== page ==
Sub-order B. Anacanthini

This sub-order is distinguished by the fact that the fins are entirely supported by "soft" rays, and never possess "spiny" rays; whilst the ventral fins are either wanting, or, if present, are placed under the throat, beneath or in advance of the pectorals, and supported by the pectoral arch. The swim-bladder may be wanting, but when present it does not communicate with the oesophagus by a duct.

As in the preceding order, the Anacanthini are divided into two groups, distinguished by the presence or absence of the ventral fins. In the first of these groups (Apoda) are only a few fishes, of which one of the most familiar examples is the little Sand-eel (Ammodytes lancea), which occurs on all our coasts. In the second group (Sub-brachiata), in which ventral fins exist, are the two important families of the Gadidae and Pleuronectidae. The Gadidae or Cod family, comprising the Haddock, Whiting, Ling, and Cod itself, is of great value to man, most of its members being largely consumed as food. In the Pleuronectidae or Flat-fishes are comprised the Sole, Plaice, Turbot, Halibut, Brill, and others, in all of which there is a very curious modification in the form of the body. The body, namely, in all the Flat-fishes (fig. 263) is very much compressed from side to side, and is bordered by long dorsal and anal fins. When young, the body is symmetrical, the eyes are bilaterally situated, and the animal swims in a vertical position. Soon, the habit of lying on one side (sometimes the right, but more commonly the left, side) is commenced, and then the eye upon the lower side is gradually translated to the upper side of the head; this translation being effected by an actual movement of the lower eye, or by its passing through the at that time soft tissues of the head, a partial twisting of the cranial bones assisting to bring about the final result. When adult, both eyes are situated upon one side of the head (fig. 263), and the fish now keeps this side uppermost, and is dark-coloured on this aspect; whilst the opposite side, on which it rests, is white. From this habit of the Flat-fishes of resting upon one flat surface, the sides are often looked upon as the dorsal and ventral surfaces of the body. This, however, is erroneous, as they are shown by the position of the paired fins to be truly the lateral surfaces of the body. The mouth has its two sides unequal, the pectorals are rarely of the same size, the ventrals look like a continuation of the anal fin, and the branchiostegal rays are six in number.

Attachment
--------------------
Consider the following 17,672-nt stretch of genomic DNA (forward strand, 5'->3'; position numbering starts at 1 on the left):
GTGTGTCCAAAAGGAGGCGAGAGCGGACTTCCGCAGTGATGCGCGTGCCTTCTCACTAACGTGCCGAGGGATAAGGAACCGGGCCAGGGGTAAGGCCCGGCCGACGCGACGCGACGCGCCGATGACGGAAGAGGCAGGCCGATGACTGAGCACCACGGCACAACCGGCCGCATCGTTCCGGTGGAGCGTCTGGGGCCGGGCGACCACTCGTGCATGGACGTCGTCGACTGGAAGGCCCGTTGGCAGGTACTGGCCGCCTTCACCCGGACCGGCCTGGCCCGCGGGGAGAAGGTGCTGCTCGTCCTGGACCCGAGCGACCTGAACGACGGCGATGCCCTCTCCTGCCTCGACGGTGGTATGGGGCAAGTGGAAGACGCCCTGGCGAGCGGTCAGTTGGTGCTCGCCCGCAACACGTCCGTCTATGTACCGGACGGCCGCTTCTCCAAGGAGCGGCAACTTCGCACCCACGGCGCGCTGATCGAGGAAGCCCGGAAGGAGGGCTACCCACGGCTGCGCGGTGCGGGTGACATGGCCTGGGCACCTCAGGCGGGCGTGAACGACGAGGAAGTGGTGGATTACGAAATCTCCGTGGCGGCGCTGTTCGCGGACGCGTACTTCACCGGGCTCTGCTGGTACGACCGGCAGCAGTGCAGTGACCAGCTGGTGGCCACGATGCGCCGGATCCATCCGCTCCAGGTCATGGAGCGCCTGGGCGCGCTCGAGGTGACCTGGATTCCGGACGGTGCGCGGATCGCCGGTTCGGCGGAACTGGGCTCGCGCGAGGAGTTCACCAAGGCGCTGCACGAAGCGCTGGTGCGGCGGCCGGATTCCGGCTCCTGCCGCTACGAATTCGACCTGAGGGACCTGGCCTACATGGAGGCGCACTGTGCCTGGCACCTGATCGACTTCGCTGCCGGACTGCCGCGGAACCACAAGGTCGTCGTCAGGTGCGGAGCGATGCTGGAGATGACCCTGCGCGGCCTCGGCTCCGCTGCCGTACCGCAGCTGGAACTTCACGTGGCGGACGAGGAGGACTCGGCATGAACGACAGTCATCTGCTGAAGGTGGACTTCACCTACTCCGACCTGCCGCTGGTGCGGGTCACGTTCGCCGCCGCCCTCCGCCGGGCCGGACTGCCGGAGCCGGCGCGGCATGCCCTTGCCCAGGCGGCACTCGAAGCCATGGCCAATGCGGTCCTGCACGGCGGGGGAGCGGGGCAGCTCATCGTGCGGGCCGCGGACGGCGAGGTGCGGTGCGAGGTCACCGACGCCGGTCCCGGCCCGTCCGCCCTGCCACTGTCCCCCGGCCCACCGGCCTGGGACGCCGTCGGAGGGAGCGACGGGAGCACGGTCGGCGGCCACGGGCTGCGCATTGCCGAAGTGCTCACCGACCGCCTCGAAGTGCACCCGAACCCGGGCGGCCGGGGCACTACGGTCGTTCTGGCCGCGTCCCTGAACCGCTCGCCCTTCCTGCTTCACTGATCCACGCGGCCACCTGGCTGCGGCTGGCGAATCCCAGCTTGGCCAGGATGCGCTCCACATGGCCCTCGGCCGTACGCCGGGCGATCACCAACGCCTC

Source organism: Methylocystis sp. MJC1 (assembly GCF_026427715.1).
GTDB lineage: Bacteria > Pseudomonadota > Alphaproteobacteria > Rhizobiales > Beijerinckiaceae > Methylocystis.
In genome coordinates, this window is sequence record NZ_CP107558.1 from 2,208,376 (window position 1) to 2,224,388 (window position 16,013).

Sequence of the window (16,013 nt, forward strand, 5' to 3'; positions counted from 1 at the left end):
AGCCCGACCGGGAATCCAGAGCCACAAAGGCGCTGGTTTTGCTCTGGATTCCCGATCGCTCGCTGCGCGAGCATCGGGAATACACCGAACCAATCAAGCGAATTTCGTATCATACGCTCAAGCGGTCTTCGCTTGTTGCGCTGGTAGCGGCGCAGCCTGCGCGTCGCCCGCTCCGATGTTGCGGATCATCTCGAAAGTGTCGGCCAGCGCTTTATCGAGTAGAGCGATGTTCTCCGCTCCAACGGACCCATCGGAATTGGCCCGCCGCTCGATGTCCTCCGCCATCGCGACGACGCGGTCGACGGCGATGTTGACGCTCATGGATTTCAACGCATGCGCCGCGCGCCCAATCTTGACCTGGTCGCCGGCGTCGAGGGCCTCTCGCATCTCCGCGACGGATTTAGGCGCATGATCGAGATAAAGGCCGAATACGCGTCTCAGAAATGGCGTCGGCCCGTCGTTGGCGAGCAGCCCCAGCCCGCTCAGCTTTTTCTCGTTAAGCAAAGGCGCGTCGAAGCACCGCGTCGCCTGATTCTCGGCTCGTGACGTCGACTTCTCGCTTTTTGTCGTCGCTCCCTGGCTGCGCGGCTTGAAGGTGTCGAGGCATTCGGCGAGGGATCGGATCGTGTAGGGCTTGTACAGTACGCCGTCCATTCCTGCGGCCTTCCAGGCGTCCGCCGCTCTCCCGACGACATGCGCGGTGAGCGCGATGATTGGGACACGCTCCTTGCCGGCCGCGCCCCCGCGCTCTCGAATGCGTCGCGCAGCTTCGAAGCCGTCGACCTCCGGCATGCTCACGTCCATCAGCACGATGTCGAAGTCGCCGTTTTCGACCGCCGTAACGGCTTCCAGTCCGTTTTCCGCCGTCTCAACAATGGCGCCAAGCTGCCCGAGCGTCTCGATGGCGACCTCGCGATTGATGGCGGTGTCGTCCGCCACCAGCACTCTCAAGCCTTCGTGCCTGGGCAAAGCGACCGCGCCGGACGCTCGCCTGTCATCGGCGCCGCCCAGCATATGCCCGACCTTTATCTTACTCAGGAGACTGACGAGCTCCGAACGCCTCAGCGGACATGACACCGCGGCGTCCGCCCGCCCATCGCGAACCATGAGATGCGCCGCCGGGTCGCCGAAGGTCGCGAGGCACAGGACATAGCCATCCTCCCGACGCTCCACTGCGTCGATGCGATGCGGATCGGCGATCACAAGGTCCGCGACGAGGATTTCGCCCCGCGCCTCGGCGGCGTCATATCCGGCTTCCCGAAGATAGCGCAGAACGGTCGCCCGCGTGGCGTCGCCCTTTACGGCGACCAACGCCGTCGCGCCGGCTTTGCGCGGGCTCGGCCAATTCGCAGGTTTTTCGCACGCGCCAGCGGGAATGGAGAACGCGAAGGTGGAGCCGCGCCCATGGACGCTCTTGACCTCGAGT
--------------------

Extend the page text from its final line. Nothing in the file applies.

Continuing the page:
Fig. 263.   Pleuronectidae. Rhombus punctatus. Natural size (after Gosse).

Fig. 263. - Pleuronectidae. Rhombus punctatus. Natural size (after Gosse).

Sub-order C. Acanthopteri

This sub-order is characterised by the fact that one or more of the first rays in the fins are in the form of true, unjointed, inflexible, "spiny" rays. The exoskeleton consists, as a rule, of ctenoid scales. The ventral fins are generally beneath or in advance of the pectorals, and the duct of the swim-bladder is invariably obliterated.

This sub-order comprises two families:

a. The Pharyngognathi, in which the inferior pharyngeal bones are an-chylosed so as to form a single bone, which is usually armed with teeth. The family is not of much importance, the only familiar fishes belonging to it being the "Wrasses" (Cyclolabridae).

b. The Acanthopteri veri, characterised by having always spiny rays in the first dorsal fin, and usually in the first rays of the other fins, whilst the inferior pharyngeal bones are never anchylosed into a single mass. This family includes many subordinate groups, and may be regarded as, on the whole, the most typical division of the Teleostean fishes. It will not be necessary, however, to do more than mention as amongst the more important fishes contained in it, the Perch family (Percidae), the Mullets (Mugi-lidae), the Mackerel family (Scomberidae), the Gurnards (Sclerogenzdae), the Gobies (Gobiidae), the Blennies (Blenniidae), and the Anglers (Lophiidae). The Percidae form by far the most important member of this group, and are distinguished by having ctenoid scales, the operculum and prae-operculum variously armed with spines, teeth on the vomer and palate as well as on the jaws, and the branchiostegal rays from five to seven in number.